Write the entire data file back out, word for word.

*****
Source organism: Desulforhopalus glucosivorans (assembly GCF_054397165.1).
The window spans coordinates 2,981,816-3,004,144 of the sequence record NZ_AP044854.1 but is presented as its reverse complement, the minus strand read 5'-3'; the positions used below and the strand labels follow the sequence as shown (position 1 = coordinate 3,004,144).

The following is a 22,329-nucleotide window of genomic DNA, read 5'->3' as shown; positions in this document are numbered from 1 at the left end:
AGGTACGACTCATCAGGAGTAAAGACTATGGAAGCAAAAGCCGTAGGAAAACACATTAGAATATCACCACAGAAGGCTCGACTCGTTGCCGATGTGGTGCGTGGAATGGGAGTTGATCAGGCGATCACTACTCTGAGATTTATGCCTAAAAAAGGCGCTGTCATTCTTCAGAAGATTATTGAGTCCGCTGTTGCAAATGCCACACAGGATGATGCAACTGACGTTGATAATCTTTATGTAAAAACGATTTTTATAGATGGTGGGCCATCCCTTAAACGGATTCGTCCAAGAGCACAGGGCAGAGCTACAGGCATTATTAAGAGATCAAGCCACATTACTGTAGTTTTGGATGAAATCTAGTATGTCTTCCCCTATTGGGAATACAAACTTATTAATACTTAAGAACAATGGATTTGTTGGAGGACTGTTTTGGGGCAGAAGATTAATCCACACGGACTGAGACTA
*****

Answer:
Source organism: Desulforhopalus glucosivorans (assembly GCF_054397165.1).
The window spans coordinates 2,981,816-3,004,144 of the sequence record NZ_AP044854.1 but is presented as its reverse complement, the minus strand read 5'-3'; the positions used below and the strand labels follow the sequence as shown (position 1 = coordinate 3,004,144).

The following is a 22,329-nucleotide window of genomic DNA, read 5'->3' as shown; positions in this document are numbered from 1 at the left end:
AGGTACGACTCATCAGGAGTAAAGACTATGGAAGCAAAAGCCGTAGGAAAACACATTAGAATATCACCACAGAAGGCTCGACTCGTTGCCGATGTGGTGCGTGGAATGGGAGTTGATCAGGCGATCACTACTCTGAGATTTATGCCTAAAAAAGGCGCTGTCATTCTTCAGAAGATTATTGAGTCCGCTGTTGCAAATGCCACACAGGATGATGCAACTGACGTTGATAATCTTTATGTAAAAACGATTTTTATAGATGGTGGGCCATCCCTTAAACGGATTCGTCCAAGAGCACAGGGCAGAGCTACAGGCATTATTAAGAGATCAAGCCACATTACTGTAGTTTTGGATGAAATCTAGTATGTCTTCCCCTATTGGGAATACAAACTTATTAATACTTAAGAACAATGGATTTGTTGGAGGACTGTTTTGGGGCAGAAGATTAATCCACACGGACTGAGACTA